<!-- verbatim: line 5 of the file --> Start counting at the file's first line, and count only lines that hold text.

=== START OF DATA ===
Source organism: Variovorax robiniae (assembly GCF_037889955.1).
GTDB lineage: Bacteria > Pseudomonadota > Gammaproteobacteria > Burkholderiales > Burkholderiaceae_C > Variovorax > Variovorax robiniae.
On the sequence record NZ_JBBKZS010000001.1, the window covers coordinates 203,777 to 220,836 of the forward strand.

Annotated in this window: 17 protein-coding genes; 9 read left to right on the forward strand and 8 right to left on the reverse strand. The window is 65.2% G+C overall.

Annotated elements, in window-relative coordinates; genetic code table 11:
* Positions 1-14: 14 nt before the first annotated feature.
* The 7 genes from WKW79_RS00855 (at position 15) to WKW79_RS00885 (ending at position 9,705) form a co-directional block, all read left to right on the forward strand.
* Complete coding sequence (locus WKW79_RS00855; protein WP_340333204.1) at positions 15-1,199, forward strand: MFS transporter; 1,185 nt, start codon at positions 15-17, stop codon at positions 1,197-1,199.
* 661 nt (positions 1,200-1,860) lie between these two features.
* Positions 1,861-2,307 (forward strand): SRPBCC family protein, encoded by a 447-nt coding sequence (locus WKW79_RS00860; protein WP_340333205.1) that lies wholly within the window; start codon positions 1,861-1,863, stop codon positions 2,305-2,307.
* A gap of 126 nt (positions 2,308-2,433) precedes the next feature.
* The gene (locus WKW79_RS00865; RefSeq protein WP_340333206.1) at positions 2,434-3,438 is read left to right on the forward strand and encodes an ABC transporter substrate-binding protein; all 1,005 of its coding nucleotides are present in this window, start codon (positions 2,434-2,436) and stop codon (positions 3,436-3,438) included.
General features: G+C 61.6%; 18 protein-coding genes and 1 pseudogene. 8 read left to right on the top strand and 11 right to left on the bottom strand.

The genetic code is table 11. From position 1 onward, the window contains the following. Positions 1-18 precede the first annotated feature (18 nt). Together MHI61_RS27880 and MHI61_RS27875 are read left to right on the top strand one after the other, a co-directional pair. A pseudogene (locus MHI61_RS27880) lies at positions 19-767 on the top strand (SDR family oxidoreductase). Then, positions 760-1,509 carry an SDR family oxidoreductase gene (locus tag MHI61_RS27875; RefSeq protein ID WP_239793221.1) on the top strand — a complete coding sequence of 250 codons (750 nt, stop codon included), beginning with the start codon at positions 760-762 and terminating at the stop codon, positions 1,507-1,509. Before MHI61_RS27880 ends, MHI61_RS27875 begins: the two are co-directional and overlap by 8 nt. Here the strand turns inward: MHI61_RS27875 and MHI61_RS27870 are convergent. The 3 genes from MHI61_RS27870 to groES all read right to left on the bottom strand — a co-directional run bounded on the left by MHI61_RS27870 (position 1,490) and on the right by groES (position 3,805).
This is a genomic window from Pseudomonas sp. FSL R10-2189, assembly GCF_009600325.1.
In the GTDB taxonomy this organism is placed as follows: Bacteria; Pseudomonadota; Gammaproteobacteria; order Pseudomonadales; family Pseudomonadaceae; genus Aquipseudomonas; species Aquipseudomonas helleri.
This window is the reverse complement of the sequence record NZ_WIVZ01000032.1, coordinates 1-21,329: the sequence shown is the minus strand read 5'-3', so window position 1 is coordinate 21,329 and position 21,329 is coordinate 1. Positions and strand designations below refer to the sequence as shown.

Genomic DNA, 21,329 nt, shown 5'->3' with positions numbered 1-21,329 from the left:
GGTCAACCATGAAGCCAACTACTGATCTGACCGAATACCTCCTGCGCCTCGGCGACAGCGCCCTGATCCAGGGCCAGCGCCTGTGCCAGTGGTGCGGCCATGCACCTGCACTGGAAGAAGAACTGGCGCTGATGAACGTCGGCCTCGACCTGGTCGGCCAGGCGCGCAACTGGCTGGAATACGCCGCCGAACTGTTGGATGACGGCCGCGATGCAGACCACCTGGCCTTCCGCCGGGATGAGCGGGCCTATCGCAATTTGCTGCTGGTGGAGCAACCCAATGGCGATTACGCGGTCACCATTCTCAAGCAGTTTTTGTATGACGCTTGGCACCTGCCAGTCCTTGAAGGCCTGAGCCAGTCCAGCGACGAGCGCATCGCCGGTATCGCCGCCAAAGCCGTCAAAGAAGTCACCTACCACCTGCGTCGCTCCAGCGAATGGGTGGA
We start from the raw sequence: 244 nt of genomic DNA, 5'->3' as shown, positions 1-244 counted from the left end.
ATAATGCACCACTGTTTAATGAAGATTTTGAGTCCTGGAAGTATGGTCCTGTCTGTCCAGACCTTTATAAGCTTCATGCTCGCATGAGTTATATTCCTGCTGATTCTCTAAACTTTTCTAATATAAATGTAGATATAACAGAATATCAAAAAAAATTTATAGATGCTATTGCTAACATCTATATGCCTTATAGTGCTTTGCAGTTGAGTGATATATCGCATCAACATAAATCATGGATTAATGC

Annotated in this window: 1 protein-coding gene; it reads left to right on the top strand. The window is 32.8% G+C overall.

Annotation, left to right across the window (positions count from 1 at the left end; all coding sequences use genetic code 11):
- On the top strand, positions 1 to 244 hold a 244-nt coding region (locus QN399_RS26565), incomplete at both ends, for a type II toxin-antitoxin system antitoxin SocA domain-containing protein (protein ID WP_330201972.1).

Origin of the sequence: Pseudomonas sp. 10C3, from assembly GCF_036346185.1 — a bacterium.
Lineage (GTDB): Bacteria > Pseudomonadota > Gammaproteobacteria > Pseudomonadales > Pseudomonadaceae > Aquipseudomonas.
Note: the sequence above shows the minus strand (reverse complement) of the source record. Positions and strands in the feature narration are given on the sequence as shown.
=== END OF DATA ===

Annotated elements, in window-relative coordinates; genetic code table 11: